Kombucha for dogs?

Furthermore, the risks have gone up for manufacturers due to more complex formulas with more expensive ingredients. New dog food ingredients on the market include kombucha and goat milk just to name a few. The regulatory path to get pet food ingredients approved is very long and complex, which makes the process even more risky and potentially costly for the manufacturers. In fact, it can sometimes be faster to get new ingredients approved for human consumption. 


… and the opportunities?

But there is an upside to all of this. 

These new trends also offer opportunities for players on the market to seize market shares if they make the right strategic and tactical decisions. For example, Barbara Howe explains that Kemin collaborates with experts within human food production to draw on their experience to overcome some of the challenges with fresh and freeze-dried pet food. 

And this is not the only opportunity for pet food manufacturers: Now more than ever, pet food owners want to make sure that they are giving the best possible food to their pets, and this could mean significant upselling in terms of price points.

Pet food manufacturers would therefore do well to do the work to find out what is happening from a nutritional perspective with these new food forms and to establish relationships with human ingredient suppliers. 

The pet food industry could furthermore learn from the grocery industry in terms of distribution models for fresh food that requires refrigeration. Pet food distributors are currently trying to figure out how to deliver fresh products to the stores. It is not unlikely that we will begin to see refrigerators take up much more space in pet food stores, with retailers investing in refrigeration. This means that there could be market shares to be seized here by pet food manufacturers.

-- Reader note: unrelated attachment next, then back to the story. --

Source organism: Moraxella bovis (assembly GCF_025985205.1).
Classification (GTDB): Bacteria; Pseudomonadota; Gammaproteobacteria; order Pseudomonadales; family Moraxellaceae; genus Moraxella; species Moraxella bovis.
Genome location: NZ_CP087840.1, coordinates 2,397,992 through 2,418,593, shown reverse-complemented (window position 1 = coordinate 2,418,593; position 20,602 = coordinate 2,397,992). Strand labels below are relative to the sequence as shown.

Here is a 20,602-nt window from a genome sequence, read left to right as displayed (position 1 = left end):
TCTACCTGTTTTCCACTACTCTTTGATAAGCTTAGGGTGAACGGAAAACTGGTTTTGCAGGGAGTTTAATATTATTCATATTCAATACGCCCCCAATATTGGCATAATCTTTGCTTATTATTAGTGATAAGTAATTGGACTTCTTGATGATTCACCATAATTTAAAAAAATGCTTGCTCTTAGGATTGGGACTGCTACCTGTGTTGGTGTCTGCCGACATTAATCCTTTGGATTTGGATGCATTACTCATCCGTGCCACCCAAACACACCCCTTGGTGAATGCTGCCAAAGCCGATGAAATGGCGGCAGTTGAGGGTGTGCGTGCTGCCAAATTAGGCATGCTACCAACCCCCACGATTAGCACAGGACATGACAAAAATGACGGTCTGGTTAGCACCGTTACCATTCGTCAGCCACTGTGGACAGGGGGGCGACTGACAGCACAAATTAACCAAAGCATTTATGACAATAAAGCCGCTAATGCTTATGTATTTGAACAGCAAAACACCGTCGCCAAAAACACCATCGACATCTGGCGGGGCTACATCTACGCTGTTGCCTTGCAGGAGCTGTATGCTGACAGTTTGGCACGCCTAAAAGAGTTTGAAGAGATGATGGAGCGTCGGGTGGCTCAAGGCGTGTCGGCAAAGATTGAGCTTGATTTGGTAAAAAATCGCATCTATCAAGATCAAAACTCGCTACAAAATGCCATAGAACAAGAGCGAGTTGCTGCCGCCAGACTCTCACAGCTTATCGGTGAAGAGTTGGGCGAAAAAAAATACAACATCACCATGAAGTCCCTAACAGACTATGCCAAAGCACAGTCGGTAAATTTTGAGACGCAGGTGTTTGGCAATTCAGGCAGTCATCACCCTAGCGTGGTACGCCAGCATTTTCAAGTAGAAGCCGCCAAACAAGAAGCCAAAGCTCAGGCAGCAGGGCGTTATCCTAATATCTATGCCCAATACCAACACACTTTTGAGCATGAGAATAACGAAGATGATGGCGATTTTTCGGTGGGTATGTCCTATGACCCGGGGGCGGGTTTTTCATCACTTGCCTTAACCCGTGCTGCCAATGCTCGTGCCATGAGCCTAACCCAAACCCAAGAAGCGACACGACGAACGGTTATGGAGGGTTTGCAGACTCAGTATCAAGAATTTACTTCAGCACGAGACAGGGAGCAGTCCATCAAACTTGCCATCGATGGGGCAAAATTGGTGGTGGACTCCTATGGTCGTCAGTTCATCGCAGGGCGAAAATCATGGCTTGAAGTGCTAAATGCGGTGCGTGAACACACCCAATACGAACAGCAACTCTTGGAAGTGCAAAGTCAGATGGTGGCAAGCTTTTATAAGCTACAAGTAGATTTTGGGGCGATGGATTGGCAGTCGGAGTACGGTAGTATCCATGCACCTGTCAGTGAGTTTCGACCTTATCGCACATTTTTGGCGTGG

Another opportunity on today’s pet food market is traceability. Consumers everywhere in the Western world are demanding transparency in the product ingredients – and the more details the better. Barbara Howe is seeing an increasing focus on food safety as pet owners want to know that the pet food they bring into their homes is safe. She elaborates: “The clean label movement in human food products, much like natural and sustainability, has also moved into the pet food industry. Consumers are demanding transparency and traceability – they want full information about why each ingredient is there and what it does. It is becoming increasingly important that pet food manufacturers can provide assurance that the food is both nutritionally sound and safe. This introduces opportunities, as this expectation of traceability from pet parents spans across the value chain.” However, not all manufacturers have supply chains designed to provide this level of traceability. But in today’s market, you could strengthen your brand value if you can back up claims about the quality of your ingredients with traceability all the way back to the farm.

However, the potential fly in the ointment for all of this is pricing. Increasing inflation, energy and raw material prices combined with a shortage of labour could result in a perfect storm in terms of pricing, and this could perhaps dampen the customer appetite for these new and more expensive forms of pet food. On the other hand, the pet food industry has so far proven to be quite recession proof.

Nevertheless, pet food manufacturers would be wise to optimise their use of costly new ingredients and use pet food testing solutions to gain insight into the complex composition of these new and popular forms of pet food.